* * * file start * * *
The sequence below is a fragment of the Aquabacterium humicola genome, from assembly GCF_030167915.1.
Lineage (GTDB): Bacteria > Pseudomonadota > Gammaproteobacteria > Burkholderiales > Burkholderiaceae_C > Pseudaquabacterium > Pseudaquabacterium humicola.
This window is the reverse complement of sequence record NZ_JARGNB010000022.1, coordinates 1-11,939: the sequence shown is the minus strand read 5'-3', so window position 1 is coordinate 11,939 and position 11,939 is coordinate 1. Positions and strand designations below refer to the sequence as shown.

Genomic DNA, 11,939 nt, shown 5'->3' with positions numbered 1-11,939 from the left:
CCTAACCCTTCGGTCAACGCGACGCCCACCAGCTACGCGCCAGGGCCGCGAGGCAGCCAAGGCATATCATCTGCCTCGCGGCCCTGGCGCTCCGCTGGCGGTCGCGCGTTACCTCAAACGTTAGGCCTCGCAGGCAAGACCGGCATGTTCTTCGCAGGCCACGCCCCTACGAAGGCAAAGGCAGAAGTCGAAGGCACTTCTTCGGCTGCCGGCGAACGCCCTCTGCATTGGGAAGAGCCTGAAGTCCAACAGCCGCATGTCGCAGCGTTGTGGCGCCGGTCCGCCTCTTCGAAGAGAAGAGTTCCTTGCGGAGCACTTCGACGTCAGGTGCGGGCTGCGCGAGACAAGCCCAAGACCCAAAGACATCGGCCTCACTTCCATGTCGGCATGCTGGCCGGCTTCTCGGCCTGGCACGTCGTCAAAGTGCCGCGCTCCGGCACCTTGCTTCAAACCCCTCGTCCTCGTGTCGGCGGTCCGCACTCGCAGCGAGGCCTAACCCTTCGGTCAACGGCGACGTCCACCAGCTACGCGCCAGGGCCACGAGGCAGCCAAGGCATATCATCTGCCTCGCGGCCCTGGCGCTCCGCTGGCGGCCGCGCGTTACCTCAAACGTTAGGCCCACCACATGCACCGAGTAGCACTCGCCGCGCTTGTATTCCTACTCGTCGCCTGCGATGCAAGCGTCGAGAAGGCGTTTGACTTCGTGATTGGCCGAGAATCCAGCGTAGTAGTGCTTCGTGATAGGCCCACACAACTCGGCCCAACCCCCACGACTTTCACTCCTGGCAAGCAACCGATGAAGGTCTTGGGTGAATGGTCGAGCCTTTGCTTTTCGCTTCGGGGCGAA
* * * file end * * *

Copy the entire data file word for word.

The sequence below is a fragment of the Aquabacterium humicola genome, from assembly GCF_030167915.1.
Lineage (GTDB): Bacteria > Pseudomonadota > Gammaproteobacteria > Burkholderiales > Burkholderiaceae_C > Pseudaquabacterium > Pseudaquabacterium humicola.
This window is the reverse complement of sequence record NZ_JARGNB010000022.1, coordinates 1-11,939: the sequence shown is the minus strand read 5'-3', so window position 1 is coordinate 11,939 and position 11,939 is coordinate 1. Positions and strand designations below refer to the sequence as shown.

Genomic DNA, 11,939 nt, shown 5'->3' with positions numbered 1-11,939 from the left:
CCTAACCCTTCGGTCAACGCGACGCCCACCAGCTACGCGCCAGGGCCGCGAGGCAGCCAAGGCATATCATCTGCCTCGCGGCCCTGGCGCTCCGCTGGCGGTCGCGCGTTACCTCAAACGTTAGGCCTCGCAGGCAAGACCGGCATGTTCTTCGCAGGCCACGCCCCTACGAAGGCAAAGGCAGAAGTCGAAGGCACTTCTTCGGCTGCCGGCGAACGCCCTCTGCATTGGGAAGAGCCTGAAGTCCAACAGCCGCATGTCGCAGCGTTGTGGCGCCGGTCCGCCTCTTCGAAGAGAAGAGTTCCTTGCGGAGCACTTCGACGTCAGGTGCGGGCTGCGCGAGACAAGCCCAAGACCCAAAGACATCGGCCTCACTTCCATGTCGGCATGCTGGCCGGCTTCTCGGCCTGGCACGTCGTCAAAGTGCCGCGCTCCGGCACCTTGCTTCAAACCCCTCGTCCTCGTGTCGGCGGTCCGCACTCGCAGCGAGGCCTAACCCTTCGGTCAACGGCGACGTCCACCAGCTACGCGCCAGGGCCACGAGGCAGCCAAGGCATATCATCTGCCTCGCGGCCCTGGCGCTCCGCTGGCGGCCGCGCGTTACCTCAAACGTTAGGCCCACCACATGCACCGAGTAGCACTCGCCGCGCTTGTATTCCTACTCGTCGCCTGCGATGCAAGCGTCGAGAAGGCGTTTGACTTCGTGATTGGCCGAGAATCCAGCGTAGTAGTGCTTCGTGATAGGCCCACACAACTCGGCCCAACCCCCACGACTTTCACTCCTGGCAAGCAACCGATGAAGGTCTTGGGTGAATGGTCGAGCCTTTGCTTTTCGCTTCGGGGCGAA